mTORC1 is the target of one of the latest drugs approved for the treatment of breast cancer in the advanced metastatic setting,7 which suggests that this protein complex has a potential role in supporting metastasis and aggressive features. To study this relationship, a tissue microarray of primary breast tumors was assessed for mTORC1 activity by means of immunohistochemical determination of phospho-Ser235/236-ribosomal protein S6 (pS6), a well-established downstream target of mTORC1.1 An association between pS6 positivity and the basal-like tumor phenotype or CK5 positivity was observed (Figure 1a; Mann–Whitney test P<0.01). Most importantly, an association was also detected between medium-high pS6 positivity and the development of distant metastases (Fisher’s exact test P=0.02; odds ratio (OR)=2.64, 95% confidence interval (CI) 0.95–7.35). Intriguingly, whereas the analyses by tumor subtypes were underpowered, both estrogen receptor (ER)-positive and ER-negative cases suggested a trend toward increased metastatic risk (ORs=4.44 and 1.96, respectively). Thus, enhanced mTOR activity and breast cancer metastatic potential appear to be linked.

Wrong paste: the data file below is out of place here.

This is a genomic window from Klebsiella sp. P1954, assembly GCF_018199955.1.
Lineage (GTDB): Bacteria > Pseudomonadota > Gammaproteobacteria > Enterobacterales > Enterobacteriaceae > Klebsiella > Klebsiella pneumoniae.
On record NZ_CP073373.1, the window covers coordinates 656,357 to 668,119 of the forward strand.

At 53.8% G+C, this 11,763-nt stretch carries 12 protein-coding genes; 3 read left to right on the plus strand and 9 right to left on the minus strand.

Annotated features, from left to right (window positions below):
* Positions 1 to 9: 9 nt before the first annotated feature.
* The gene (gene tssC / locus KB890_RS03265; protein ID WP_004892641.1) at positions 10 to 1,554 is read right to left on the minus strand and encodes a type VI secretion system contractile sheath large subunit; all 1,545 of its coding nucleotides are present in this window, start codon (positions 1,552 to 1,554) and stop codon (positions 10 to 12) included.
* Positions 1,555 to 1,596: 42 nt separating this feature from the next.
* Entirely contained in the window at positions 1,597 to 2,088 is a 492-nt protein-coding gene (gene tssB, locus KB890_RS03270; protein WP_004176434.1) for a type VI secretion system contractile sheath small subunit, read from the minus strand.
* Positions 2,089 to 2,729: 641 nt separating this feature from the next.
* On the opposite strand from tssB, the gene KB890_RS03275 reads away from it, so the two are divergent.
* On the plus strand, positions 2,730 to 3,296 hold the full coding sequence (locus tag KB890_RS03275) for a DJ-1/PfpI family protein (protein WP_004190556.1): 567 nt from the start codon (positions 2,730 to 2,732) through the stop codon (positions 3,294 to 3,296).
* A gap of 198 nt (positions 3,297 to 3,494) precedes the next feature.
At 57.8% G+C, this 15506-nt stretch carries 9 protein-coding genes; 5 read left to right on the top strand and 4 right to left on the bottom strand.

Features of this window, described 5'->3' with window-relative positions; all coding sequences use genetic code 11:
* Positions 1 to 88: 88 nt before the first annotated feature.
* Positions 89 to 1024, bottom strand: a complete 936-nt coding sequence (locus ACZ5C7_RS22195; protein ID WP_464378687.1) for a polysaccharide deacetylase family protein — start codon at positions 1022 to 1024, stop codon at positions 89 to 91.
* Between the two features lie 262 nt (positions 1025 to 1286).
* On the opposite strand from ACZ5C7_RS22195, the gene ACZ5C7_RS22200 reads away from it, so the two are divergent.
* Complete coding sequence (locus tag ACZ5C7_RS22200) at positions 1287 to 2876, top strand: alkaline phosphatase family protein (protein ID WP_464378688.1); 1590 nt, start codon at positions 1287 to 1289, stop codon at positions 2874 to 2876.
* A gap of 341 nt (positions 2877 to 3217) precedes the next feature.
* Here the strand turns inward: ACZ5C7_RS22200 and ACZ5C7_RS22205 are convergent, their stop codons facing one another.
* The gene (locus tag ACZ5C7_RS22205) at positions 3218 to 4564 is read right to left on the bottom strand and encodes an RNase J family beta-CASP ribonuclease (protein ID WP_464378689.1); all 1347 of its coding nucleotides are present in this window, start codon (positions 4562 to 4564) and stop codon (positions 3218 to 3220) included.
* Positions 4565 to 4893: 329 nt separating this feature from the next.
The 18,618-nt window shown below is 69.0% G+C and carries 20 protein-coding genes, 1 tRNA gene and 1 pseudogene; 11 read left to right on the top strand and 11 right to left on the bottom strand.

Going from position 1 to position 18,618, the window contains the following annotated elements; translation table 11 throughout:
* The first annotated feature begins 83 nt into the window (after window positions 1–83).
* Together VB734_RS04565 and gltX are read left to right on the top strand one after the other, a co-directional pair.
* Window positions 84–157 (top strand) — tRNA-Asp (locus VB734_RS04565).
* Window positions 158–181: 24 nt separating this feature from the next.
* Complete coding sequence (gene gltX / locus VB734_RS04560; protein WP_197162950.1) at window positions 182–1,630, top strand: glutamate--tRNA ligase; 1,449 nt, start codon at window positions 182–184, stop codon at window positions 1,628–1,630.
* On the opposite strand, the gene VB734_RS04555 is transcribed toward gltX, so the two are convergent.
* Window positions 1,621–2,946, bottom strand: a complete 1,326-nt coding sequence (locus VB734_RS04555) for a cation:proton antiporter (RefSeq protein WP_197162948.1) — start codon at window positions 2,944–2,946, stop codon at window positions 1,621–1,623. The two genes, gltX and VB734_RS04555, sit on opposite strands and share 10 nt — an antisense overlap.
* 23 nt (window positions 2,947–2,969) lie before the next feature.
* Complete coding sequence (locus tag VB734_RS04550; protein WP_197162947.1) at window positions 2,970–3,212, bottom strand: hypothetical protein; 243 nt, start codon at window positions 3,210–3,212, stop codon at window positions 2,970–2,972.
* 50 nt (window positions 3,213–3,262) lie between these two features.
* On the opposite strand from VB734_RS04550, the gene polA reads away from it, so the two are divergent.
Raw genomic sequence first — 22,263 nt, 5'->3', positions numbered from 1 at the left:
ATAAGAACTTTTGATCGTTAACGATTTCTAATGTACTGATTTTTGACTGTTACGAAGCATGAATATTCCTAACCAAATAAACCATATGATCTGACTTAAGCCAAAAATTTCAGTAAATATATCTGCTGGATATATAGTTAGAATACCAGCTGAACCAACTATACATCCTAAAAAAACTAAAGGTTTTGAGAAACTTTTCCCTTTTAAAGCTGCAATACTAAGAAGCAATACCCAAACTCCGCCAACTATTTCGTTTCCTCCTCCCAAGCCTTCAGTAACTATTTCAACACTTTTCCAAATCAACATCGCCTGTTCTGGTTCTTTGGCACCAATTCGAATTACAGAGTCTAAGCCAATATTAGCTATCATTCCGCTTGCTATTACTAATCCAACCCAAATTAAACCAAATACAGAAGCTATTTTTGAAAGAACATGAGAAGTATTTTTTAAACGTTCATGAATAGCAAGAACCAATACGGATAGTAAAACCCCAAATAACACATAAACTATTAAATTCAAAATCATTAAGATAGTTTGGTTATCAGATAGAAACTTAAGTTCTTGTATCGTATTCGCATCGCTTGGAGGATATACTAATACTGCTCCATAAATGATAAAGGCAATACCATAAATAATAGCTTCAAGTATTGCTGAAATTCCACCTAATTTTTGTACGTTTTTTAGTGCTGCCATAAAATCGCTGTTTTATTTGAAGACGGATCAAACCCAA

Metastasis dependence on mTORC1 signaling
To test the contribution of mTOR signaling to metastasis, we used the well-defined MDA-MB-231 breast cancer cell line, including its parental poorly metastatic population and the lung metastatic derivatives LM1 and LM2.16 Western blot analyses showed increased levels in LM2 cells of several components of the mTORC1 signaling pathway, and particularly of RAPTOR and RHEB across the sub-populations (Figure 1b). The enhanced signaling in LM2 cells compared with the poorly metastatic parental population was confirmed by quantification of immunohistochemical staining of pS6 in the lung metastases that developed the cells upon tail vein injection (Figure 1c). Expanding on these observations, analysis of TCGA data showed negative correlations between TSC1/2 and an upregulated gene set whose expression was clinically and experimentally associated with breast cancer metastasis to lung (lung metastasis signature (LMS)-up; Pearson’s correlation coefficients (PCCs) <−0.25; P-values <10−8). Notably, this set was derived from the study of LM2 cells.16